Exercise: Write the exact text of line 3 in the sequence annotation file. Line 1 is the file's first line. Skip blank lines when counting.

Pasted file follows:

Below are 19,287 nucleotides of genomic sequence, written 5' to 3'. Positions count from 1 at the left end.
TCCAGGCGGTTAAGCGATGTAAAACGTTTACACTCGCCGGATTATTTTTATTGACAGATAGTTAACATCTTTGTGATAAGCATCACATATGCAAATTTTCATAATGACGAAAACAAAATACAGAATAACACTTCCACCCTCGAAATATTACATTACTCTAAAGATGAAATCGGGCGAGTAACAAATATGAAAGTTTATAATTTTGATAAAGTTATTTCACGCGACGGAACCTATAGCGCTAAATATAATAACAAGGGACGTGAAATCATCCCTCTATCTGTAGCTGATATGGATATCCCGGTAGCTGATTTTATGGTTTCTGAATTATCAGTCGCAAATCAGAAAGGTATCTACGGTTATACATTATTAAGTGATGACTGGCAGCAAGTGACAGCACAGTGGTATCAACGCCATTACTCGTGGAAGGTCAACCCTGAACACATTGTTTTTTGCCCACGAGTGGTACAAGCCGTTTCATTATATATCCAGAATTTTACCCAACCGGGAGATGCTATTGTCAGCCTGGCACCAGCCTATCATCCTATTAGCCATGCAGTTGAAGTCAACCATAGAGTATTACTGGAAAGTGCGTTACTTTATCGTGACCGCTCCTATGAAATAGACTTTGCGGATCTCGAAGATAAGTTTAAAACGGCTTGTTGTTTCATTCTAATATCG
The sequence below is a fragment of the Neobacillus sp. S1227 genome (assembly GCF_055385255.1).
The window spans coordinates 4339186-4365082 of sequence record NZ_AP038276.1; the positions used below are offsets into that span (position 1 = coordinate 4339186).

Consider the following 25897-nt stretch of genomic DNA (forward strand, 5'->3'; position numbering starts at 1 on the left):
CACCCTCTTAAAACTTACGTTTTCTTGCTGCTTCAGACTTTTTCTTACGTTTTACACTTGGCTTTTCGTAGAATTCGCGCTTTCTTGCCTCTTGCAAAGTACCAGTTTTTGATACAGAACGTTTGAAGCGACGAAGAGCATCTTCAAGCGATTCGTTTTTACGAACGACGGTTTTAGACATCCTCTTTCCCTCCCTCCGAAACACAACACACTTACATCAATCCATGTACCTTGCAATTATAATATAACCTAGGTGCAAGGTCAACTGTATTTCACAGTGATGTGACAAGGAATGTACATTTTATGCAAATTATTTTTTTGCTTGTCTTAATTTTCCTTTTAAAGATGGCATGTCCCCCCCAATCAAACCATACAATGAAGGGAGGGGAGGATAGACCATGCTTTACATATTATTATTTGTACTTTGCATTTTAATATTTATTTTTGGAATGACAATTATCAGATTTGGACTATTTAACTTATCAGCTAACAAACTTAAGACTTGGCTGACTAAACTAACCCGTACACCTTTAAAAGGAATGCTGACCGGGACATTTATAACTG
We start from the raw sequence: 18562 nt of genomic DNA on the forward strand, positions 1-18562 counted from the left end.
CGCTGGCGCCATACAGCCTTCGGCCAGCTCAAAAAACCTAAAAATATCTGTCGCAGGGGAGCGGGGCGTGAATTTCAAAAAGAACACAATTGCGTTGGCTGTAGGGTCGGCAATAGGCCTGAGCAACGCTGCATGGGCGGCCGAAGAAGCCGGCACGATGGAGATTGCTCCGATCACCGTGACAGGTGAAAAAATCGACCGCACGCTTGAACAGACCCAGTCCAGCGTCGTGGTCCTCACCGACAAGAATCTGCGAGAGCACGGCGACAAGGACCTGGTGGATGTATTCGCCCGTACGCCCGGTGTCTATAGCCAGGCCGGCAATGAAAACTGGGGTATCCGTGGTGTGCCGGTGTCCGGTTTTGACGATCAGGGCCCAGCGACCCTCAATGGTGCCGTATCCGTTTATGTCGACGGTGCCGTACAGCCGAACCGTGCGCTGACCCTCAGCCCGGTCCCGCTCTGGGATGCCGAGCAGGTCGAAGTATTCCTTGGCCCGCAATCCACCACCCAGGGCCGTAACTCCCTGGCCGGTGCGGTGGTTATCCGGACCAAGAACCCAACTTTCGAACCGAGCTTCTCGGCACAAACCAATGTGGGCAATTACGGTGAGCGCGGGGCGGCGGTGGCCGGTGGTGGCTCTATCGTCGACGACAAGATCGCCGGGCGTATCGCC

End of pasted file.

The sequence below is a fragment of the Neobacillus sp. S1227 genome (assembly GCF_055385255.1).